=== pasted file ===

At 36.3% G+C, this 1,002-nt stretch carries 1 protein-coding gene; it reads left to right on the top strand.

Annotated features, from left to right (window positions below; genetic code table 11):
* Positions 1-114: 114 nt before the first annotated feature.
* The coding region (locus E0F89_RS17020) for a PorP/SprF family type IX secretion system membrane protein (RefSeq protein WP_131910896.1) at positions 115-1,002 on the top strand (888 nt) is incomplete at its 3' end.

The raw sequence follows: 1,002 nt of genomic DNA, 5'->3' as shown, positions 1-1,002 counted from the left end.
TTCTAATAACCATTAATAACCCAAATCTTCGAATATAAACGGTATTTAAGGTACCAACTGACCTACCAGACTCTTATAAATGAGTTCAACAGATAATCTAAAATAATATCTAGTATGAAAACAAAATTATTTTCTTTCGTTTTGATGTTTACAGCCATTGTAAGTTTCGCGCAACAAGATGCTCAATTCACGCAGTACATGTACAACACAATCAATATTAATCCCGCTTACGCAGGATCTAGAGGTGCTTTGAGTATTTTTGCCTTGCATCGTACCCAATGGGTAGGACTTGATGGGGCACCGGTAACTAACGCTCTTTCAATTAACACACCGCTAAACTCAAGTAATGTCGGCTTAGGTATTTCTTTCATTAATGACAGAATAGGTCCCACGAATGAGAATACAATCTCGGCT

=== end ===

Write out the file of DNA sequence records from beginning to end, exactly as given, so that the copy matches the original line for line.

At 36.3% G+C, this 1,002-nt stretch carries 1 protein-coding gene; it reads left to right on the top strand.

Annotated features, from left to right (window positions below; genetic code table 11):
* Positions 1-114: 114 nt before the first annotated feature.
* The coding region (locus E0F89_RS17020) for a PorP/SprF family type IX secretion system membrane protein (RefSeq protein WP_131910896.1) at positions 115-1,002 on the top strand (888 nt) is incomplete at its 3' end.

The raw sequence follows: 1,002 nt of genomic DNA, 5'->3' as shown, positions 1-1,002 counted from the left end.
TTCTAATAACCATTAATAACCCAAATCTTCGAATATAAACGGTATTTAAGGTACCAACTGACCTACCAGACTCTTATAAATGAGTTCAACAGATAATCTAAAATAATATCTAGTATGAAAACAAAATTATTTTCTTTCGTTTTGATGTTTACAGCCATTGTAAGTTTCGCGCAACAAGATGCTCAATTCACGCAGTACATGTACAACACAATCAATATTAATCCCGCTTACGCAGGATCTAGAGGTGCTTTGAGTATTTTTGCCTTGCATCGTACCCAATGGGTAGGACTTGATGGGGCACCGGTAACTAACGCTCTTTCAATTAACACACCGCTAAACTCAAGTAATGTCGGCTTAGGTATTTCTTTCATTAATGACAGAATAGGTCCCACGAATGAGAATACAATCTCGGCT